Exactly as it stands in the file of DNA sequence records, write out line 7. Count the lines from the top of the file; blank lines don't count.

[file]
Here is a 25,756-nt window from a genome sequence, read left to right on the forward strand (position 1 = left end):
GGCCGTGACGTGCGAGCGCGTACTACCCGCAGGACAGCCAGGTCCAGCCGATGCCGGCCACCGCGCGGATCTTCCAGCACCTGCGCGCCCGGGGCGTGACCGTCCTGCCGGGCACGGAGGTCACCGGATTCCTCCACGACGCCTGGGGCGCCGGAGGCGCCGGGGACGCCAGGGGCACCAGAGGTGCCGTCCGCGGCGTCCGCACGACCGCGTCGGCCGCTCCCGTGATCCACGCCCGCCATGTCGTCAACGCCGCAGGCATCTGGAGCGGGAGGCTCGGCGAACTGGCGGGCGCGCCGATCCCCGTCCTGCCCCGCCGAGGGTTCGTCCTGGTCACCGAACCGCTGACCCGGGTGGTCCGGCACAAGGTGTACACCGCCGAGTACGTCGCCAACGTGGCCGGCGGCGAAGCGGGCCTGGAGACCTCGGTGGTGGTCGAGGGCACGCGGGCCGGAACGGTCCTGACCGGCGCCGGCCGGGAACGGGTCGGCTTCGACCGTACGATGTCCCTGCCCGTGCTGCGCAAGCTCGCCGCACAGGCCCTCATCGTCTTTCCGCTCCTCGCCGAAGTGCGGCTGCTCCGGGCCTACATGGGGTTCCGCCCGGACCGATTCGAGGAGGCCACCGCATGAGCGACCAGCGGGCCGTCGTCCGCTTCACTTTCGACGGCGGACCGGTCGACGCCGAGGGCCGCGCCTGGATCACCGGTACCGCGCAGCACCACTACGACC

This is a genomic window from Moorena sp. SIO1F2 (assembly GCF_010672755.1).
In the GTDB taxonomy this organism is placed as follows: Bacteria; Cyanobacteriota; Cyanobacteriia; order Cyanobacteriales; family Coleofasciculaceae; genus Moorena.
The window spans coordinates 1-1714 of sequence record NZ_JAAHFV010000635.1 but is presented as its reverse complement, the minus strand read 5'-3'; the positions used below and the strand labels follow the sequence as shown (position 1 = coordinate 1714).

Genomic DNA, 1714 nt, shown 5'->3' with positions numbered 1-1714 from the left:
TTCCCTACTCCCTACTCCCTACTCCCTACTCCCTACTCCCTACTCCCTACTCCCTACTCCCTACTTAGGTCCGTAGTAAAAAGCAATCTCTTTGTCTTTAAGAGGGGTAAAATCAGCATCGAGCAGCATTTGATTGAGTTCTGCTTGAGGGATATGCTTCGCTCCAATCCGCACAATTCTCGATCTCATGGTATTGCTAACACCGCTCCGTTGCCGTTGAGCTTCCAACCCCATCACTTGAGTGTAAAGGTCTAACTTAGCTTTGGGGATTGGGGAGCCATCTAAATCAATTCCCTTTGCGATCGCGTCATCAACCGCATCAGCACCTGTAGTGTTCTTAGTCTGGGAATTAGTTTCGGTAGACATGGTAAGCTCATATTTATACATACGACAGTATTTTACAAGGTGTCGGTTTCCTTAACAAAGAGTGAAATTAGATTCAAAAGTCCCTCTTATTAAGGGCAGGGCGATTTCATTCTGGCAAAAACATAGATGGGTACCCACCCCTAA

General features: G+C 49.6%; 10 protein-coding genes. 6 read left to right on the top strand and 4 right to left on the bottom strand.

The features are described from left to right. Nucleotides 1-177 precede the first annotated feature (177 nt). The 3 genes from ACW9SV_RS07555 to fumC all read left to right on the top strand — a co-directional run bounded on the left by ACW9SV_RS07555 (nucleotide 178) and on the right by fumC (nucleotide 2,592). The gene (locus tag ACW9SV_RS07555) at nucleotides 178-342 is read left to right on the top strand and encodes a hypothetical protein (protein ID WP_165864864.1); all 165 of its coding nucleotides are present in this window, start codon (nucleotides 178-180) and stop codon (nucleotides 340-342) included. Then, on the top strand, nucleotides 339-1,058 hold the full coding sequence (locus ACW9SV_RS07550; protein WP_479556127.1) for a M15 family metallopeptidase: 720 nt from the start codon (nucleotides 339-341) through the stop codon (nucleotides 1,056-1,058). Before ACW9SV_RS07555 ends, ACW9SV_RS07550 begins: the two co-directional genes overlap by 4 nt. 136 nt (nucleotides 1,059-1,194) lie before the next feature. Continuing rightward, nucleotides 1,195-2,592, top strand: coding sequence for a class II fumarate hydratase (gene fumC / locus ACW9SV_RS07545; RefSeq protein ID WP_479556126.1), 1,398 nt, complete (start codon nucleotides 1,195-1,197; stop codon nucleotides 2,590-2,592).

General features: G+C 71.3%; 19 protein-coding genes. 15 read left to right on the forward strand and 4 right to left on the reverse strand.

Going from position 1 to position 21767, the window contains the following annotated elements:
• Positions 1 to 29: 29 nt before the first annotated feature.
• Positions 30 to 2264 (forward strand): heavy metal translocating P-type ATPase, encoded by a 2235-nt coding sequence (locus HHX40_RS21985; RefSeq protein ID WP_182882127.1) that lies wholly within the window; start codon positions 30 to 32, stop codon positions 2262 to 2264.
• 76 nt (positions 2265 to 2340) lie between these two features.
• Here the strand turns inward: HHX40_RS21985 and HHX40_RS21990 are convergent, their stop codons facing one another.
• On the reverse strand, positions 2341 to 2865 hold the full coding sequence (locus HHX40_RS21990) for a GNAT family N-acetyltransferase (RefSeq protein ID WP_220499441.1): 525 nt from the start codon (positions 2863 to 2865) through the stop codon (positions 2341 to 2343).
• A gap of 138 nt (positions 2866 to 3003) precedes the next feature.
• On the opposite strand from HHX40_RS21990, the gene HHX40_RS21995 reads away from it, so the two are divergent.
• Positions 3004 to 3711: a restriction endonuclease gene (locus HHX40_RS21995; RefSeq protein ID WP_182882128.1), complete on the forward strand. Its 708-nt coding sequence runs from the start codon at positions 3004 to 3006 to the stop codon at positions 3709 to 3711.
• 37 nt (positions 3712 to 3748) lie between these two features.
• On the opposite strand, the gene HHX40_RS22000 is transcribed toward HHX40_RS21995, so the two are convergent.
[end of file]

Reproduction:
TTCCCTACTCCCTACTCCCTACTCCCTACTCCCTACTCCCTACTCCCTACTCCCTACTCCCTACTTAGGTCCGTAGTAAAAAGCAATCTCTTTGTCTTTAAGAGGGGTAAAATCAGCATCGAGCAGCATTTGATTGAGTTCTGCTTGAGGGATATGCTTCGCTCCAATCCGCACAATTCTCGATCTCATGGTATTGCTAACACCGCTCCGTTGCCGTTGAGCTTCCAACCCCATCACTTGAGTGTAAAGGTCTAACTTAGCTTTGGGGATTGGGGAGCCATCTAAATCAATTCCCTTTGCGATCGCGTCATCAACCGCATCAGCACCTGTAGTGTTCTTAGTCTGGGAATTAGTTTCGGTAGACATGGTAAGCTCATATTTATACATACGACAGTATTTTACAAGGTGTCGGTTTCCTTAACAAAGAGTGAAATTAGATTCAAAAGTCCCTCTTATTAAGGGCAGGGCGATTTCATTCTGGCAAAAACATAGATGGGTACCCACCCCTAA